The days were growing shorter and colder, and Algy knew that the long Highland autumn had begun. Soon the leaves would turn and fall, but for the moment they were still green. So Algy made himself comfortable on the tangled mass of clematis under his favourite tree, and remembered a poem by Robert Bridges, as he watched the sky darkening over:

          The evening darkens over
          After a day so bright
          The windcapt waves discover
          That wild will be the night.
          There’s sound of distant thunder.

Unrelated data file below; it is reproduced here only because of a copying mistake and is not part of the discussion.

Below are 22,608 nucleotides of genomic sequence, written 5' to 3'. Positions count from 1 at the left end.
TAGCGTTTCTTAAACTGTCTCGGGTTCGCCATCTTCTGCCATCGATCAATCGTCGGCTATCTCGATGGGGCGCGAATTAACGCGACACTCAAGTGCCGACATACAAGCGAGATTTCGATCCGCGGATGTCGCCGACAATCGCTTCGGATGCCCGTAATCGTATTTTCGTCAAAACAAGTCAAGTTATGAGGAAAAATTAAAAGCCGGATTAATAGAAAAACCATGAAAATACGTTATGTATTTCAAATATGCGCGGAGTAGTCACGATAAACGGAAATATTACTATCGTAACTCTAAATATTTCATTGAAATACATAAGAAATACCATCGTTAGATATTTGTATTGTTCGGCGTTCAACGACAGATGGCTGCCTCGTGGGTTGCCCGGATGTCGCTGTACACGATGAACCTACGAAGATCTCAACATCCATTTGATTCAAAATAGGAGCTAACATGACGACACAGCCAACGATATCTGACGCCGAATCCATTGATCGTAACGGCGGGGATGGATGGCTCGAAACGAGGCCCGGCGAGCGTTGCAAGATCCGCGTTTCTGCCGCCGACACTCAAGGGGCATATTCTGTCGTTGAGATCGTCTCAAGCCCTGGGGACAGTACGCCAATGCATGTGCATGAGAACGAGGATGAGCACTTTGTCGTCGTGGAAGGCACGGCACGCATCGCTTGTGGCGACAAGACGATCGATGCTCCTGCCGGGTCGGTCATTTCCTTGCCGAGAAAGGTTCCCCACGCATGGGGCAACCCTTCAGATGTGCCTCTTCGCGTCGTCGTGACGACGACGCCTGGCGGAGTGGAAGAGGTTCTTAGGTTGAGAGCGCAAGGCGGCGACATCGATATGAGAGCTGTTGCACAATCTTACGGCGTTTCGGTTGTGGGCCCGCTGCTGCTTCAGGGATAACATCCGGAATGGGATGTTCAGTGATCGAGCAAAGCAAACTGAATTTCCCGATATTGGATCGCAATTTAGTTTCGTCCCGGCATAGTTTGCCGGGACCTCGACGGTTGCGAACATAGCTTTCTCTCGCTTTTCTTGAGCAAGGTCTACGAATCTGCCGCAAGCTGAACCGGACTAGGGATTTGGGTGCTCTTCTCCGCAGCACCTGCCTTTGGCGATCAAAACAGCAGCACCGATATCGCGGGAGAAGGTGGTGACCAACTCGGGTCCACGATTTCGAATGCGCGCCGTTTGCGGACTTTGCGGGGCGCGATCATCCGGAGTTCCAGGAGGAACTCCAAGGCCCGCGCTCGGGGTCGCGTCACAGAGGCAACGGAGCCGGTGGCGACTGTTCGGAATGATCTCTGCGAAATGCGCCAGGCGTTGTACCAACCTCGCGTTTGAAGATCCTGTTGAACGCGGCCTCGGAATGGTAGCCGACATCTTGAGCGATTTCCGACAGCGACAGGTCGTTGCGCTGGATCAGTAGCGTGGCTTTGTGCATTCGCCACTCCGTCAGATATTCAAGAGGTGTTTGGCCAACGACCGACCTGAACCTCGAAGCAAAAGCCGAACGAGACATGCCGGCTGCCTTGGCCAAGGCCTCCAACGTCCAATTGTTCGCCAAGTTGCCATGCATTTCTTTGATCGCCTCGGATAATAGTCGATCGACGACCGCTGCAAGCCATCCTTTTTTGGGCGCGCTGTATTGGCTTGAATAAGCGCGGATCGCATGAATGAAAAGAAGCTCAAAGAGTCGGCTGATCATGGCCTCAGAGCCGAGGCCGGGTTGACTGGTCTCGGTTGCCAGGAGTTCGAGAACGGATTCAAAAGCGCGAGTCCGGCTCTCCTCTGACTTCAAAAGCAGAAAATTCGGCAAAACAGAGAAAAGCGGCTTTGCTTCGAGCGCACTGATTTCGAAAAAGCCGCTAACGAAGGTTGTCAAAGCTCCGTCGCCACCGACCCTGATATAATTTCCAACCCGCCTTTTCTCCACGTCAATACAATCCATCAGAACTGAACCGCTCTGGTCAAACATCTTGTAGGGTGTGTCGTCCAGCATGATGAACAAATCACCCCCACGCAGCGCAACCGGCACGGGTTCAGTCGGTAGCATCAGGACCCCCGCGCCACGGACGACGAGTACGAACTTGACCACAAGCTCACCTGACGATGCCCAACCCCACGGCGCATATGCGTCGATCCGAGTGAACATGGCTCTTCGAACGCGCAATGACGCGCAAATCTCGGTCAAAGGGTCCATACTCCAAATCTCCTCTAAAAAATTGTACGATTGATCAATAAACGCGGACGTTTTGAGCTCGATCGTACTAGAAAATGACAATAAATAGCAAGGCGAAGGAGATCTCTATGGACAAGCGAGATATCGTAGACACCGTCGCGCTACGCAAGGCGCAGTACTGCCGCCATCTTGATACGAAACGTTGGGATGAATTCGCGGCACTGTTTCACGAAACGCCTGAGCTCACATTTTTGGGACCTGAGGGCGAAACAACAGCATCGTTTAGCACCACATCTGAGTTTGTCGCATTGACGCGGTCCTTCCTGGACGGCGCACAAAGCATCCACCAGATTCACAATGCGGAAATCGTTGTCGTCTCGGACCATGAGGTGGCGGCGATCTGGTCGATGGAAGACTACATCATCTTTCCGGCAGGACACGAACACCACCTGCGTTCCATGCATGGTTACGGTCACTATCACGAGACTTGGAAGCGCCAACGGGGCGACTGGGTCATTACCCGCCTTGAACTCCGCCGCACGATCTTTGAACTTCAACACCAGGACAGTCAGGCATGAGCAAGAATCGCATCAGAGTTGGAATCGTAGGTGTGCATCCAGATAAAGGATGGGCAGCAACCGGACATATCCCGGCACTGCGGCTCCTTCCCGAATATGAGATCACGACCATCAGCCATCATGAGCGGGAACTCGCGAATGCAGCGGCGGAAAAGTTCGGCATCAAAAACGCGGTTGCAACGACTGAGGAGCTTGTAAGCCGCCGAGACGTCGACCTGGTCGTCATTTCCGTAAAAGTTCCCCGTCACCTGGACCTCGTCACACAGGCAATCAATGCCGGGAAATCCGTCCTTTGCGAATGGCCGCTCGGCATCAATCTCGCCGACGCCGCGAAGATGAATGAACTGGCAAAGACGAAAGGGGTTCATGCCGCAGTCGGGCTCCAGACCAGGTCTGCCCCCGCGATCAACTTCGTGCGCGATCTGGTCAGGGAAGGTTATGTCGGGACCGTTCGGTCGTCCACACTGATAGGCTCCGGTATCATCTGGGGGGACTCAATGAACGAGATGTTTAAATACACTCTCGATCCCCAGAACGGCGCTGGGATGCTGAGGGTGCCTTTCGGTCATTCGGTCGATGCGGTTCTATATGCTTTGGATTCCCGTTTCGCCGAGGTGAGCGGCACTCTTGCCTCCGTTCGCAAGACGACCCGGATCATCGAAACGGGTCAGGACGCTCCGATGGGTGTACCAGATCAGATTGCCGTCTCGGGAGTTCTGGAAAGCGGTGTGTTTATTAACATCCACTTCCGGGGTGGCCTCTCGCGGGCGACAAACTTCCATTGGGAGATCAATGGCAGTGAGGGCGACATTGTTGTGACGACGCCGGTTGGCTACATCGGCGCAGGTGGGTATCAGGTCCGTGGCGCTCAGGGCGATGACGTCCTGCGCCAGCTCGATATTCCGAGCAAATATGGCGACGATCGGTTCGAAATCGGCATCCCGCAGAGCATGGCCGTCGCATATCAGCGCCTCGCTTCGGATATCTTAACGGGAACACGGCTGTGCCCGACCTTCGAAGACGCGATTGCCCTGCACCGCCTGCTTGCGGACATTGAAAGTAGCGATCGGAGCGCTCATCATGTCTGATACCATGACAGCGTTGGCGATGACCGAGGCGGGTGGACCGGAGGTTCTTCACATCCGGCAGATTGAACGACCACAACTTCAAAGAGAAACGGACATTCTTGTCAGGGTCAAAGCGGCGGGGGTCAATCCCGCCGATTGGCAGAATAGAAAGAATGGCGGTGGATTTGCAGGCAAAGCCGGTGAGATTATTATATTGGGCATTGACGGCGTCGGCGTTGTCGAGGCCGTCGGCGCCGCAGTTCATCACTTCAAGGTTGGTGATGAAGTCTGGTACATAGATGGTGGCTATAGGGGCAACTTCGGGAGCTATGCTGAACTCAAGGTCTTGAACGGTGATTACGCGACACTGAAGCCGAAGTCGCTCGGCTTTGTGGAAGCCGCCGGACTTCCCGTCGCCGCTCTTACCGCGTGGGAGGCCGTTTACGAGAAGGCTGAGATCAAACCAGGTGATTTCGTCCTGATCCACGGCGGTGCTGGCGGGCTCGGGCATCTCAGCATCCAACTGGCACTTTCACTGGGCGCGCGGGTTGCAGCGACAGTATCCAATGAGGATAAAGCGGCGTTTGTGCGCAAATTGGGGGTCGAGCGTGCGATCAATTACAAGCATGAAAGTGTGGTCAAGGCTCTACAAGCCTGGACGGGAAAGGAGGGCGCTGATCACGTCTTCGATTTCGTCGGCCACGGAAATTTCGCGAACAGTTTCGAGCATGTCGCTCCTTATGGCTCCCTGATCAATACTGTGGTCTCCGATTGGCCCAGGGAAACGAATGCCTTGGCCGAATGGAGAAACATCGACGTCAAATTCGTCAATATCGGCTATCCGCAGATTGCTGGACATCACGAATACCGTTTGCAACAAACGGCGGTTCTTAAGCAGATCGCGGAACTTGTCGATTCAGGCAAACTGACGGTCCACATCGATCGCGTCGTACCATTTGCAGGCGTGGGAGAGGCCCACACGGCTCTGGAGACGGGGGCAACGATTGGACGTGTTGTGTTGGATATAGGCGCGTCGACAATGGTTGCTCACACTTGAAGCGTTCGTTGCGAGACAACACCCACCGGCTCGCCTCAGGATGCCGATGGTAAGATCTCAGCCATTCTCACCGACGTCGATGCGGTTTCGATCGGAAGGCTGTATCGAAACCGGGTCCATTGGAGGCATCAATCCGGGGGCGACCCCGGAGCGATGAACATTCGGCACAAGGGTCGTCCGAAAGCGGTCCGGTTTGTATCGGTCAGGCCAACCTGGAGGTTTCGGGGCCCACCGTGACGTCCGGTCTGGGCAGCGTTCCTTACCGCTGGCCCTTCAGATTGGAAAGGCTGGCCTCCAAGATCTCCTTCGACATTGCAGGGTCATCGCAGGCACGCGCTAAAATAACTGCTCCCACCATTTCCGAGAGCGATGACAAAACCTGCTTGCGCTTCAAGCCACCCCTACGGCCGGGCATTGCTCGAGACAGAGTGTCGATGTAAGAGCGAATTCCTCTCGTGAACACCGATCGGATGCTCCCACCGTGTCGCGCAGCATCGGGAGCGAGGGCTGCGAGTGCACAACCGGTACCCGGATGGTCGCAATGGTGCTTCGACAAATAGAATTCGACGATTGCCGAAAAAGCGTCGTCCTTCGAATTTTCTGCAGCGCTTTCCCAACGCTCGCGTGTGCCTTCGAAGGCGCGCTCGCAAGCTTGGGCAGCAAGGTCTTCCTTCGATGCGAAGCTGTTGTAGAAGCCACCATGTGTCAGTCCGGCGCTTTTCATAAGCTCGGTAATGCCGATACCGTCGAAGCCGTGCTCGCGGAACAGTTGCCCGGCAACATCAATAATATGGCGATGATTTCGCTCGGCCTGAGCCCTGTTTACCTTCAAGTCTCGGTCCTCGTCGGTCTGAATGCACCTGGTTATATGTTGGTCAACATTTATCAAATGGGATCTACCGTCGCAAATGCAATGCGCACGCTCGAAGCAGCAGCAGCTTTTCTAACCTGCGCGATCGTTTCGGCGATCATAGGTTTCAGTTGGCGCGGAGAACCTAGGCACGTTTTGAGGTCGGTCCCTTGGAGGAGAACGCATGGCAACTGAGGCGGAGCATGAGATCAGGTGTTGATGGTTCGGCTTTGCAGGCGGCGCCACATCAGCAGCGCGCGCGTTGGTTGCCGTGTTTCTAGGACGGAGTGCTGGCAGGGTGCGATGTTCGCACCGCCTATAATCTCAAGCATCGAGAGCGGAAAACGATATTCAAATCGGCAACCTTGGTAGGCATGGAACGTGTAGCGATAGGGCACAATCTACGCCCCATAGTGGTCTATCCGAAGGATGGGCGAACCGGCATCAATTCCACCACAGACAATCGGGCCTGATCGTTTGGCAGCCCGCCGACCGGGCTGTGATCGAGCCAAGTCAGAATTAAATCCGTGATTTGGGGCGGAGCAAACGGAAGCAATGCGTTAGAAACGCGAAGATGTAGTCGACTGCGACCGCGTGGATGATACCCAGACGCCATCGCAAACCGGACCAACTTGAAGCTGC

The latest sea-birds hover
          Along the cliff’s sheer height;
          As in the memory wander
          Last flutterings of delight,
          White wings lost on the white.

          There’s not a ship in sight;
          And as the sun goes under
          Thick clouds conspire to cover
          The moon that should rise yonder.
          Thou art alone, fond lover.

[Algy is quoting The Evening Darkens Over by the British Victorian poet Robert Bridges.]

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